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2003 BMW M3 and 2011 Outback 2.5i Premium
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Discussion Starter #1
Called Americas Tire today to get my winter wheels/tires mounted. I first ask how much its going to cost, and its free.99 (which I am all for).

Then he goes: "Do the wheels/tires have TPMS sensors in them"

and I tell him "no".

He goes, "well you are going to need to buy sensors for them, and then we will need to install them".

To that I reply "WTF?! Why do I need to do buy sensors? I am fine just seeing the little orange light for the winter. I dont want to pay for sensors, and I sure dont want to pay 50 bucks each season to have the sensors reprogrammed"

He tells me that it is law (oregon or fed not sure) that they cannot install a set of wheels and tires w/o TPMS sensors on a car that originally came with them. He tells me they are 60 a pop. So I make the appointment, but tell him I am going to look into the sensor thing.

I call the other major tire outfit in town Les Schwab Tires. I pretty much get the same schpeal; they wont install the wheels/tires unless I buy new sensors to go with. Says its Law. Said it went into effect on Jan 1 2012.

I would do it myself, but its raining and cold and I am quite frankly lazy. But its what I'll do if I cant get anyone to install them w/o the sensors. Going to make a call to the dealer tomorrow to see if they will do it.

Has anyone else heard of this? Is it complete Bull S*** and just a way for the tire stores to try to get MORE money from you?
 

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Called Americas Tire today to get my winter wheels/tires mounted. I first ask how much its going to cost, and its free.99 (which I am all for).

Then he goes: "Do the wheels/tires have TPMS sensors in them"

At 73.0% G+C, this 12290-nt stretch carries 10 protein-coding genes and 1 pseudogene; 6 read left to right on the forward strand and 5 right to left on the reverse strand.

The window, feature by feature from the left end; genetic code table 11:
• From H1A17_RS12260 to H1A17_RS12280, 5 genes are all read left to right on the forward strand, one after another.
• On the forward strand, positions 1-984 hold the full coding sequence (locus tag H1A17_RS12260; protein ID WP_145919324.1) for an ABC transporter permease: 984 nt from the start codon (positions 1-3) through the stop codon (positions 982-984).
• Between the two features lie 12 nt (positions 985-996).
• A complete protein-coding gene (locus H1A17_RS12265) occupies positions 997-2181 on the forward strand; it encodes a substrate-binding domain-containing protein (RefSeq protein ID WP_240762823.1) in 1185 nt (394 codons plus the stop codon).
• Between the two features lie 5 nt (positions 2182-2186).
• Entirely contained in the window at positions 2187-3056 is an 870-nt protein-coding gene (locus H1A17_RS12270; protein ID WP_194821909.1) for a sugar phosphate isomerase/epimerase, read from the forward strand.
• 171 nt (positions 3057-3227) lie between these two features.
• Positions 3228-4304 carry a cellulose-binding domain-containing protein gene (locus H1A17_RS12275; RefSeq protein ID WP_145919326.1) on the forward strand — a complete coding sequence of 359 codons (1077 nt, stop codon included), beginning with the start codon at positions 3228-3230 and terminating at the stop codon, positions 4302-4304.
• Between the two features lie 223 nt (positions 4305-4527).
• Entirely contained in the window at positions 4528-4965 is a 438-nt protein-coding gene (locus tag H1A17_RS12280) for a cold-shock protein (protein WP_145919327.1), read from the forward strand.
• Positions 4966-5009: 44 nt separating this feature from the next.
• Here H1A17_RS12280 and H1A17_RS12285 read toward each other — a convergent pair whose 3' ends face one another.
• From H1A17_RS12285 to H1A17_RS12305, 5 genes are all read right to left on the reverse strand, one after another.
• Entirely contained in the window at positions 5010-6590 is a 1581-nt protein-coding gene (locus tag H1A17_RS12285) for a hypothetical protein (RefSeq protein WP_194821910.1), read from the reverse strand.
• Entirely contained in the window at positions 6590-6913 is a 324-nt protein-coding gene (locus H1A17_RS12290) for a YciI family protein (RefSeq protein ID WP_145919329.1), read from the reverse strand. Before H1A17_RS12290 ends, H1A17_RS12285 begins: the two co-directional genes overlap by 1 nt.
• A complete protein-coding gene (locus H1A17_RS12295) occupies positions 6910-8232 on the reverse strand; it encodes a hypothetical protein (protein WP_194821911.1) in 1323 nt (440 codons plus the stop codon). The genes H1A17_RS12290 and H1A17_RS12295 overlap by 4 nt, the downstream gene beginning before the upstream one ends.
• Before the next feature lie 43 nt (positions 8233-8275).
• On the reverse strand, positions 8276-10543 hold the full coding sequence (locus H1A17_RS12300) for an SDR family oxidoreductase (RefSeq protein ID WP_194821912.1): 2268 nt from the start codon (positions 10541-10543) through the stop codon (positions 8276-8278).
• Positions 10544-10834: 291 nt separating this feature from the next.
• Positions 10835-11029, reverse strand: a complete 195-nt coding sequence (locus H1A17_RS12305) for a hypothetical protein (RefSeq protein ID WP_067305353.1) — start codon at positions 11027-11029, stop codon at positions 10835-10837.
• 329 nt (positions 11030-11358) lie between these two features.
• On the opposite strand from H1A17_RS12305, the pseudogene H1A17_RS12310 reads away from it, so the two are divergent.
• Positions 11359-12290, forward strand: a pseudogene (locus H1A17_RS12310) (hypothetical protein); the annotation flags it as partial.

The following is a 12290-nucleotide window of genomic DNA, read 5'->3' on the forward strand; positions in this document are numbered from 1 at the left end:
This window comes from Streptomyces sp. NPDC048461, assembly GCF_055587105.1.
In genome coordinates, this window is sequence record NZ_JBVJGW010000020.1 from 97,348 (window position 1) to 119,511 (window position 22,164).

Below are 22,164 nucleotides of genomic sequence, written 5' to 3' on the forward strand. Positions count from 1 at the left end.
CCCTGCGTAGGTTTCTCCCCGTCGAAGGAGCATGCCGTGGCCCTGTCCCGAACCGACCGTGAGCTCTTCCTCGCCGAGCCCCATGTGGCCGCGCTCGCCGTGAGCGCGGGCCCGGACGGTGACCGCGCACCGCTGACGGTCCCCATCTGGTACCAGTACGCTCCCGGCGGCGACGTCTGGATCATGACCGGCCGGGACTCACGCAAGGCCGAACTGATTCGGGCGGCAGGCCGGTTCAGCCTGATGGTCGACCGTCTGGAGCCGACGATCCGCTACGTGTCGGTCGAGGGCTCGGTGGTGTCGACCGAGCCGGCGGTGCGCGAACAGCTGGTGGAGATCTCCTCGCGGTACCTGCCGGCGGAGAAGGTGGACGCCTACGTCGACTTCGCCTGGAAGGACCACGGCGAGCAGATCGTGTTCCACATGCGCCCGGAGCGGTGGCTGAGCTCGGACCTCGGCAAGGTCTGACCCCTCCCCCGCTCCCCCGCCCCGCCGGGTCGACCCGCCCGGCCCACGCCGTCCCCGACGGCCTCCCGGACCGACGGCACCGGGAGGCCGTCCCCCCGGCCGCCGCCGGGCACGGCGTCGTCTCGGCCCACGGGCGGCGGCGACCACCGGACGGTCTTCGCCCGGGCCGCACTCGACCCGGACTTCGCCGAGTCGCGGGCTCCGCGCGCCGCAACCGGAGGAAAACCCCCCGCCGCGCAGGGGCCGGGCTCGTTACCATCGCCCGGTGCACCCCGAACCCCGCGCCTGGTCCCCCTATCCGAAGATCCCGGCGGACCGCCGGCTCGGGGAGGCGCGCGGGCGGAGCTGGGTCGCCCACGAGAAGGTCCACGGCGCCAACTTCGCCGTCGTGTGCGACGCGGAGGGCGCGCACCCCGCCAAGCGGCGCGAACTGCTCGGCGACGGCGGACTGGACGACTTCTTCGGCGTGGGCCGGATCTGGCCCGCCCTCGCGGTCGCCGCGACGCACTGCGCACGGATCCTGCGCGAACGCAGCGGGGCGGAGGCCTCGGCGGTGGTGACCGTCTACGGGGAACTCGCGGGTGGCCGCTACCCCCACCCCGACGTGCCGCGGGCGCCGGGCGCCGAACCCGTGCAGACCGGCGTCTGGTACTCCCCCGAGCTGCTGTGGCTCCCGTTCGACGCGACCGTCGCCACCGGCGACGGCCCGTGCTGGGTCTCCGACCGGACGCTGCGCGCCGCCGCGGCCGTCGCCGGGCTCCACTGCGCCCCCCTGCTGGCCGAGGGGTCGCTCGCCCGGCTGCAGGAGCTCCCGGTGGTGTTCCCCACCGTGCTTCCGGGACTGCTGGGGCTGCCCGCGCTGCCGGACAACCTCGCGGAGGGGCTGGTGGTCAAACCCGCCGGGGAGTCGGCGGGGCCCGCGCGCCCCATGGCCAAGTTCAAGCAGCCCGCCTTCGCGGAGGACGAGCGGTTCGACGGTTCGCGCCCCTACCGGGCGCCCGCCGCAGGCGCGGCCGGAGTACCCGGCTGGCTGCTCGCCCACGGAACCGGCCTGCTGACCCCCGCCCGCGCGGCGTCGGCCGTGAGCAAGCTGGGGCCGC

and I tell him "no".

He goes, "well you are going to need to buy sensors for them, and then we will need to install them".

To that I reply "WTF?! Why do I need to do buy sensors? I am fine just seeing the little orange light for the winter. I dont want to pay for sensors, and I sure dont want to pay 50 bucks each season to have the sensors reprogrammed"

He tells me that it is law (oregon or fed not sure) that they cannot install a set of wheels and tires w/o TPMS sensors on a car that originally came with them. He tells me they are 60 a pop. So I make the appointment, but tell him I am going to look into the sensor thing.

I call the other major tire outfit in town Les Schwab Tires. I pretty much get the same schpeal; they wont install the wheels/tires unless I buy new sensors to go with. Says its Law. Said it went into effect on Jan 1 2012.

I would do it myself, but its raining and cold and I am quite frankly lazy. But its what I'll do if I cant get anyone to install them w/o the sensors. Going to make a call to the dealer tomorrow to see if they will do it.

Has anyone else heard of this? Is it complete Bull S*** and just a way for the tire stores to try to get MORE money from you?
There is a legal issue with run-flats as well as TPMS with respect to the big tire chains. Liability.

Case in point - I picked up a nail in my RFT and it had a slow leak. Since I didn't want to buy a new tire (waiting to replace all four with non -RFT), I found an excellent identical OEM tire that had been taken off because the owner upgraded to larger wheels. Perfect, I thought, get the tire mounted and I'm in business.

Wrong! The tire chains wouldn't touch it. The logic is that one doesn't know the history of the tire and so if something goes wrong, they would be liable. I can understand that, given our litigious society but it is frustrating. The guy behind the counter told me to go to a nearby place, an independent garage with the same high-quality tire machines and Hunter balancer.

I see TPMS as being the same issue. Also, if you take the wheels to them instead of the whole car, there is apparerently a different set of rules. My suggestion is to find an independent garage and see if they will do it.
 

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2012 Outback 2.5i Premium 6MT Built: 01/12, 2014 Forester CVT Limited
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So I a have question now, since I have a nearly brand new set of 2013 Outback alloys sitting in my living room waiting for the right buyer ;). Where are the sensors located? Is it the square things i'm seeing stuck to the inner wall of each wheel? I thought those where just wheel balance weights.
 

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2003 BMW M3 and 2011 Outback 2.5i Premium
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Discussion Starter #4